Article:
They report in a paper published in Science that because fault surfaces touch only at microscopic, scattered spots, these contacts are subject to intense stress and extreme heating during earthquakes, lowering their friction and thus the friction of the fault. The localized, intense heating can occur even while the temperature of the rest of the fault remains largely unaffected.
Hitting the high points
Computer-simulated topography shows high points — asperities (in red) — on the rock surface. When in contact with asperties on the adjacent surface, these asperities may undergo intense flash heating in an earthquake. Credit: Mark Robbins and Sangil Hyun, Johns Hopkins University
Most earthquakes that are seen, heard, and felt around the world are caused by fast slip on faults. While the earthquake rupture itself can travel on a fault as fast as the speed of sound or better, the fault surfaces behind the rupture are sliding against each other at about a meter per second.
But the mechanics that underlie fast slip during earthquakes have eluded scientists, because it’s difficult to replicate those conditions in the laboratory. “We still largely don’t understand what is going at earthquake slip speeds,” said David Goldsby, a geophysicist at Brown, “because it’s difficult to do experiments at these speeds.”
Now, in experiments mimicking earthquake slip rates, Goldsby and Brown geophysicist Terry Tullis show that fault surfaces in earthquake zones come into contact only at microscopic points between scattered bumps, called asperities, on the fault. These tiny contacts support all the force across the fault. The experiments show that when two fault surfaces slide against other at fast slip rates, the asperities may reach temperatures in excess of 2,700 degrees Fahrenheit, lowering their friction, the scientists write in a paper published in Science. The localized, intense heating can occur even while the temperature of the rest of the fault remains largely unaffected, a phenomenon known as flash heating.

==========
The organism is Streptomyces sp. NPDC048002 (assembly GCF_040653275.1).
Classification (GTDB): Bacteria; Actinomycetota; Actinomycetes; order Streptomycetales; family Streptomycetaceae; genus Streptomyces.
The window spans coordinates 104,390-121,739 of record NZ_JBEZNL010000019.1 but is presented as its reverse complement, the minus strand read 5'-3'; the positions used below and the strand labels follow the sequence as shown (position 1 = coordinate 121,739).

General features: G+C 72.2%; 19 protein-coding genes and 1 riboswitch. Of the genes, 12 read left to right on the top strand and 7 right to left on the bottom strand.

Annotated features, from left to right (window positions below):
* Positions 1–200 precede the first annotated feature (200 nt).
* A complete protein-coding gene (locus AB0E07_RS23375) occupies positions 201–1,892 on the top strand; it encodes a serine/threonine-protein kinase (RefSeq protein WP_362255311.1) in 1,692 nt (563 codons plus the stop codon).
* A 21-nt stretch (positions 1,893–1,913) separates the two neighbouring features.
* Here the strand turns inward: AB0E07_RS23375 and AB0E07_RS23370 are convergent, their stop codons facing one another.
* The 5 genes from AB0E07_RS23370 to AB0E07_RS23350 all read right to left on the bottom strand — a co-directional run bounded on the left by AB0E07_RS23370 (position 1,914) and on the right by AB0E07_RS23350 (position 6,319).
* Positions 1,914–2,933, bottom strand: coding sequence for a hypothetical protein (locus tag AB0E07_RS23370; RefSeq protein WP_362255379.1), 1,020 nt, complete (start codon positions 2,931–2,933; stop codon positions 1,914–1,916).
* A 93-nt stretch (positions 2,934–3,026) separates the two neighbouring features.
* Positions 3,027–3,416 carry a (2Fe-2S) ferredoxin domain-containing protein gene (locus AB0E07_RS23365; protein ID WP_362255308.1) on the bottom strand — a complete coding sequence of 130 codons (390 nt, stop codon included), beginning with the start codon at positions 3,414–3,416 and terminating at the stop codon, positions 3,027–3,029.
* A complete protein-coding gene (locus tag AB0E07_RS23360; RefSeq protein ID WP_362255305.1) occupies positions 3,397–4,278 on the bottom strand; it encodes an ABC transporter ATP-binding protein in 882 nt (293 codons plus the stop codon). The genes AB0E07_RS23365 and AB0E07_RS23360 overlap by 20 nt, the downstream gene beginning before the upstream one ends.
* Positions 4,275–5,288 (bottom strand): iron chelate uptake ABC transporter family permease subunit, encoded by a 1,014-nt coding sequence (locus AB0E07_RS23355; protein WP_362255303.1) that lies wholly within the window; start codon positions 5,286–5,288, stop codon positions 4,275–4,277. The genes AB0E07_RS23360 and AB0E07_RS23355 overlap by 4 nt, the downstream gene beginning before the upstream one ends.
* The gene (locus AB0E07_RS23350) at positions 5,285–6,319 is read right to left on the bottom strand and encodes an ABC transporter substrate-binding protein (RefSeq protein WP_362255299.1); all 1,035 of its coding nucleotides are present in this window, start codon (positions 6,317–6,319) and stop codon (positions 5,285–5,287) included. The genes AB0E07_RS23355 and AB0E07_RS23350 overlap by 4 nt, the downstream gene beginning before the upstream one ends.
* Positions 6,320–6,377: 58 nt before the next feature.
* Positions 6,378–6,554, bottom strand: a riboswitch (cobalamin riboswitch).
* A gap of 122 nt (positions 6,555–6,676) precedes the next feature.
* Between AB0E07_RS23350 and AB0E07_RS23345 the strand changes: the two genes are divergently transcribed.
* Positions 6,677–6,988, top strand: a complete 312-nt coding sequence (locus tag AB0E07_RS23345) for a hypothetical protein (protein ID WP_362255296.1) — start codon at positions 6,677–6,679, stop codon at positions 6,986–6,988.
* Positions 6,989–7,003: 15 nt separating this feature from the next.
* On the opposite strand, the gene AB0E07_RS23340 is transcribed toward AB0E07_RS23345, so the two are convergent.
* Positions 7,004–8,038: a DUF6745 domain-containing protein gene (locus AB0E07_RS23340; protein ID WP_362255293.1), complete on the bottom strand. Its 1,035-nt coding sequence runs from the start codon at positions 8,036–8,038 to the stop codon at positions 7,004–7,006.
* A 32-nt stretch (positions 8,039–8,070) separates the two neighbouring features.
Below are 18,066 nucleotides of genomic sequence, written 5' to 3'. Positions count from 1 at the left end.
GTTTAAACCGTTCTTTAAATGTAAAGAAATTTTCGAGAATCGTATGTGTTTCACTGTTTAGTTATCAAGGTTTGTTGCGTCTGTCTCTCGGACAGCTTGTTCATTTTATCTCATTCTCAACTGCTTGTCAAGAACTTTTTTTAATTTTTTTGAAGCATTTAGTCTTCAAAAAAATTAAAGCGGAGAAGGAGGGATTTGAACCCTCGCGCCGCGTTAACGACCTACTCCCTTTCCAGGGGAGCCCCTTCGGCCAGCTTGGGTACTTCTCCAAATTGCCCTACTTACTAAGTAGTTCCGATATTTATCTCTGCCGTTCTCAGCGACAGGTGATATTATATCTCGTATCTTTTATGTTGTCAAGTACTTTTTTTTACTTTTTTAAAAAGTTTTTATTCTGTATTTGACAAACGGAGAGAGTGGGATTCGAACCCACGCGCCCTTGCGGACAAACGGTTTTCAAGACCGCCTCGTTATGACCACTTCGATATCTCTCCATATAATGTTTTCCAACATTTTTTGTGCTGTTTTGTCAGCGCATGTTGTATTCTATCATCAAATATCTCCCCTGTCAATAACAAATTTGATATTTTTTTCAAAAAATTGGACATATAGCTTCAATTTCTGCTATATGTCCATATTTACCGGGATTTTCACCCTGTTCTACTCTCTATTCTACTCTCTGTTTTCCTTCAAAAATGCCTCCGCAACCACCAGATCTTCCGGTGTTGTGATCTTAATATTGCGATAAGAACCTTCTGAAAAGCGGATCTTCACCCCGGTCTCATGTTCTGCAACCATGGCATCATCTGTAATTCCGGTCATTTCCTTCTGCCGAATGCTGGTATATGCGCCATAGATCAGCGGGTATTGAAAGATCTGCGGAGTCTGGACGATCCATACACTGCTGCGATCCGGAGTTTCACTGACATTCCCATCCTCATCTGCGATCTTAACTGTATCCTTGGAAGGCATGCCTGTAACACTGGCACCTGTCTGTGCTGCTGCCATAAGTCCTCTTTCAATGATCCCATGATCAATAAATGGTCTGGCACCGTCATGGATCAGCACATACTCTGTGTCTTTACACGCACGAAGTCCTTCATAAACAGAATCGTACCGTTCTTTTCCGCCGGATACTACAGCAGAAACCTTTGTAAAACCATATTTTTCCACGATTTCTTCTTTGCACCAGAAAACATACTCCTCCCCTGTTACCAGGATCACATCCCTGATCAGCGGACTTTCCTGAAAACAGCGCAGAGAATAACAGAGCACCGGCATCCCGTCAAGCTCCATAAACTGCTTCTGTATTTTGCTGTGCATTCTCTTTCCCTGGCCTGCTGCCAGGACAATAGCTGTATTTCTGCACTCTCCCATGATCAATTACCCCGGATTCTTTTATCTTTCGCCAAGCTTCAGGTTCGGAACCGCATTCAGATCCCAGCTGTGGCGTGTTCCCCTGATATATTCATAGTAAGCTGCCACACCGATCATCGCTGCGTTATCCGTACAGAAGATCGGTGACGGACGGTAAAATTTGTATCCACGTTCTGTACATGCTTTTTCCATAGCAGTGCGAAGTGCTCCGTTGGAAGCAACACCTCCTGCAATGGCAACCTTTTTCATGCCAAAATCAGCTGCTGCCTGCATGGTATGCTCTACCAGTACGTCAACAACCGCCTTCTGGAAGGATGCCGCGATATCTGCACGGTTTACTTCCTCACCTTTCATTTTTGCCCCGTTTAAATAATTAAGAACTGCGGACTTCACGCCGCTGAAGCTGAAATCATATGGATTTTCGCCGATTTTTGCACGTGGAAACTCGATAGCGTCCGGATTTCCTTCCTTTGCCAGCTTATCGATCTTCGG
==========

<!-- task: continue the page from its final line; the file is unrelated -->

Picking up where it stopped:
“This study could explain a lot of the questions about the mechanics of the San Andreas Fault and other earthquakes,” said Tullis, professor emeritus of geological sciences, who has studied earthquakes for more than three decades.
Hitting the high points
Credit: Mark Robbins and Sangil Hyun, Johns Hopkins UniversityThe experiments simulated earthquake speeds of close to half a meter per second. The rock surfaces touched only at the asperities, each with a surface area of less than 10 microns — a tiny fraction of the total surface area. When the surfaces move against each other at high slip rates, the experiments revealed, heat is generated so quickly at the contacts that temperatures can spike enough to melt most rock types associated with earthquakes. Yet the intense heat is confined to the contact flashpoints; the temperature of the surrounding rock remained largely unaffected by these microscopic hot spots, maintaining a “room temperature” of around 77 degrees Fahrenheit, the researchers write.
“You’re dumping in heat extremely quickly into the contacts at high slip rates, and there’s simply no time for the heat to get away, which causes the dramatic spike in temperature and decrease in friction,” Goldsby said.
“The friction stays low so long as the slip rate remains fast,” said Goldsby, associate professor of geological sciences (research). “As slip slows, the friction immediately increases. It doesn’t take a long time for the fault to restrengthen after you weaken it. The reason is the population of asperities is short-lived and continually being renewed, and therefore at any given slip rate, the asperities have a temperature and therefore friction appropriate for that slip rate. As the slip rate decreases, there is more time for heat to diffuse away from the asperities, and they therefore have lower temperature and higher friction.”